Loading presentation...

Present Remotely

Send the link below via email or IM


Present to your audience

Start remote presentation

  • Invited audience members will follow you as you navigate and present
  • People invited to a presentation do not need a Prezi account
  • This link expires 10 minutes after you close the presentation
  • A maximum of 30 users can follow your presentation
  • Learn more about this feature in our knowledge base article

Do you really want to delete this prezi?

Neither you, nor the coeditors you shared it with will be able to recover it again.


Make your likes visible on Facebook?

Connect your Facebook account to Prezi and let your likes appear on your timeline.
You can change this under Settings & Account at any time.

No, thanks

City Cite - Youth Violence

No description

Sophie A

on 17 June 2013

Comments (0)

Please log in to add your comment.

Report abuse

Transcript of City Cite - Youth Violence

Youth Violence
The World Health Organization defines violence as 'the intentional use of physical force or power, threatened or actual, against another person or against a group or community that either results in or has a high likelihood of resulting in injury, death, psychological harm or deprivation.'

Most policy definitions of “youths” refer to people aged 12-25 years of age. Responses to “youth” violence are targeted at people in later adolescence and early adulthood.

The meaning of being “dealt with” can also be subjective, however it should be interpreted as addressing it, stopping violence as it is occurring, preventing violence, and also helping offenders to stay out of trouble in the future. This is not limited to punishment, but also includes acknowledging issues and problems, and providing support and counselling
Definition of the Topic
Is youth violence in the city best handled by the police?
Sophie's Initial Thoughts
In answer to our big question I believe that youth violence in the city is not best dealt with by the police. I believe that social workers and other organizations are beneficial for those that are offenders of youth violence as only in these places do they learn social and other useful skills. Police are useful in the fact that they may enforce fear into reckless youths, however I believe that they might not be the best in helping and providing support for them.

Melbourne is prone to youth violence and it is important to realize that the majority of these youths do have family issues and feel that violence is the only way to express what they feel. These now reckless and unreasonable youths would have been ignored as children so that is why it is important that they are given some care and are shown the right way.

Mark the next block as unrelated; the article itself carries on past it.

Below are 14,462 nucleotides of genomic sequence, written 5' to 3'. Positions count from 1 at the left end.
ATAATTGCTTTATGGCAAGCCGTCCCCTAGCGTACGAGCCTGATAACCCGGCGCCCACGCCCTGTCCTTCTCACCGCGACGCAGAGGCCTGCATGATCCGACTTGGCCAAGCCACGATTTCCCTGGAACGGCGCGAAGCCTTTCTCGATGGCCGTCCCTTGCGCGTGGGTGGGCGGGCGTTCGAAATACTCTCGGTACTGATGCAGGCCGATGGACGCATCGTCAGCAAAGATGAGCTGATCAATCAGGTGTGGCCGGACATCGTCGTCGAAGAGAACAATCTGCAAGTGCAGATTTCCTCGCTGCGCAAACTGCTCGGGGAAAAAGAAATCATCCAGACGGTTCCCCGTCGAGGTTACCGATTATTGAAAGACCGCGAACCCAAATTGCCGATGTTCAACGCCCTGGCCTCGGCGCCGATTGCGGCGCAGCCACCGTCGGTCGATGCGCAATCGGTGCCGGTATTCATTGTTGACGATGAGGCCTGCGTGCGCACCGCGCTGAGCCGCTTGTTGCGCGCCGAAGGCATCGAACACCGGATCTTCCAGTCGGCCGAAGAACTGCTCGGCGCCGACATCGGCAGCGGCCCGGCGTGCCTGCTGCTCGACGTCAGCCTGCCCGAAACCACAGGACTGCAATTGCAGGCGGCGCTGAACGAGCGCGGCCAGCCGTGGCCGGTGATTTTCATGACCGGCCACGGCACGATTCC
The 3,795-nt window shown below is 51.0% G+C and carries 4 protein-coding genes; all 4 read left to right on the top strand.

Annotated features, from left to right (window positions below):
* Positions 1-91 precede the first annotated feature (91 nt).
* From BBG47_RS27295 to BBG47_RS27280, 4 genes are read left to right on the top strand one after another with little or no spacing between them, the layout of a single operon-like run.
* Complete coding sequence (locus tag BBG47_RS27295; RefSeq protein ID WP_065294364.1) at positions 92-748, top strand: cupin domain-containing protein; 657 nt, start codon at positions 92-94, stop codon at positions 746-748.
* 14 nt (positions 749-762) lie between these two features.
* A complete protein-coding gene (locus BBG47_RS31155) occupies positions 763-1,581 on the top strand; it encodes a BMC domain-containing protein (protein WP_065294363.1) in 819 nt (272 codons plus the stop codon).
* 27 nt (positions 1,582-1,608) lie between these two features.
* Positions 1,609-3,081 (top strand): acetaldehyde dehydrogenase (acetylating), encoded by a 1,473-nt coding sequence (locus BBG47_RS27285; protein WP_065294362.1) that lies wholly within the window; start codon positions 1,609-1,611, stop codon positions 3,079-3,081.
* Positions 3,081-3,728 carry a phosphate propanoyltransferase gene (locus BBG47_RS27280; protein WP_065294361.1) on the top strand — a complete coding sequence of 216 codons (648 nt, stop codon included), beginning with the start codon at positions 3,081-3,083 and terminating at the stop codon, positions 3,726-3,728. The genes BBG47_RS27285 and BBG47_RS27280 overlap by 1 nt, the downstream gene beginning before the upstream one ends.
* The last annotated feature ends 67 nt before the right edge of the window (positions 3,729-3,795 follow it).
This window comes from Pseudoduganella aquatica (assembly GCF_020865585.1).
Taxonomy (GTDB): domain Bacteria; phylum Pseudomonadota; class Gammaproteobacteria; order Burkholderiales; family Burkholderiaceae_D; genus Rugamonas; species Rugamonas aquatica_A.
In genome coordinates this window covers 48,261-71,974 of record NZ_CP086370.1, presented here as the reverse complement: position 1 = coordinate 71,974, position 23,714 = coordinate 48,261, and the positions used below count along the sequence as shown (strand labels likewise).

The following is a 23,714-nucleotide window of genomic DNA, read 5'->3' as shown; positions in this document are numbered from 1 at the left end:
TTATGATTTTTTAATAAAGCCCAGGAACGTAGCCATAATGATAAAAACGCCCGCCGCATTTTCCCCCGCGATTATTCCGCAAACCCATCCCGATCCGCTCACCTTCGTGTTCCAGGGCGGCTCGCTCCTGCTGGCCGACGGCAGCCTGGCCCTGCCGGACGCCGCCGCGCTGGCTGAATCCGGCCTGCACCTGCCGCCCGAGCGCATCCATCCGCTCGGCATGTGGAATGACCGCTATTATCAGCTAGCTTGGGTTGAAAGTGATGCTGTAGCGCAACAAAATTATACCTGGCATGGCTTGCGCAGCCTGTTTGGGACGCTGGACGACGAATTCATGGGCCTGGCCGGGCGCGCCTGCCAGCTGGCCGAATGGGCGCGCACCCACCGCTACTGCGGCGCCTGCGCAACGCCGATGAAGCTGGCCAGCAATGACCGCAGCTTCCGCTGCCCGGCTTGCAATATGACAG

I may even go to the extent in saying that the police can actually make things even worse and are no help in dealing with violence. This is because police also show force in their actions and also use violence to address some issues. Putting these youths in jail or even juvenile jail is useless in my opinion. There, they will not learn valuable skills and it is important that they are exposed to and communicate with other people. In conclusion, I believe that police are not the best in dealing with youth violence.

Georgia's Initial Thoughts
My first impression of our topic is that it would be an interesting one to research and that I'm not sure exactly what does happen to violent youths. In my opinion I think that the police should be the initial ones to intervene in cases and then there should be sociological help for them. I think that the punishment for the youths should vary according to their crime. Some who commit major crimes should go to jail or youth detention centers as necessary and while there get help. The police should be part of it but should not completely control what they do.
Lily's Initial Thoughts
When we first chose our big question, I had a pretty set idea as to what I thought about how the police deal with the violence in Melbourne CBD. Reading the papers and watching the news, I started to develop an understanding of how they follow through after catching these youths and thought that the system that they worked under was fairly organized and fair. When I read about the things these youths do, it really opened my eyes and made me think about how the police must have felt seeing these self-destructing teenagers and what they must be going through to want to do these things. I always admired the officers who dealt with them and was impressed with what I thought they were doing. Since we have looked further into the system of police dealing with these youths, my mind has certainly changed as to who is best to deal with these troubled teens.
Caitlin's Initial Thoughts
I think that police should deal with youth violence in the city, at least initially. They are the people who are best placed to break up fights and prevent any further violence from occurring in a particular place at a particular time. I think they would step in only if it was safe for them to do so. I assume that police take young offenders to a police station and, depending on the crime, take their details, contact their parents or send them to other authorities.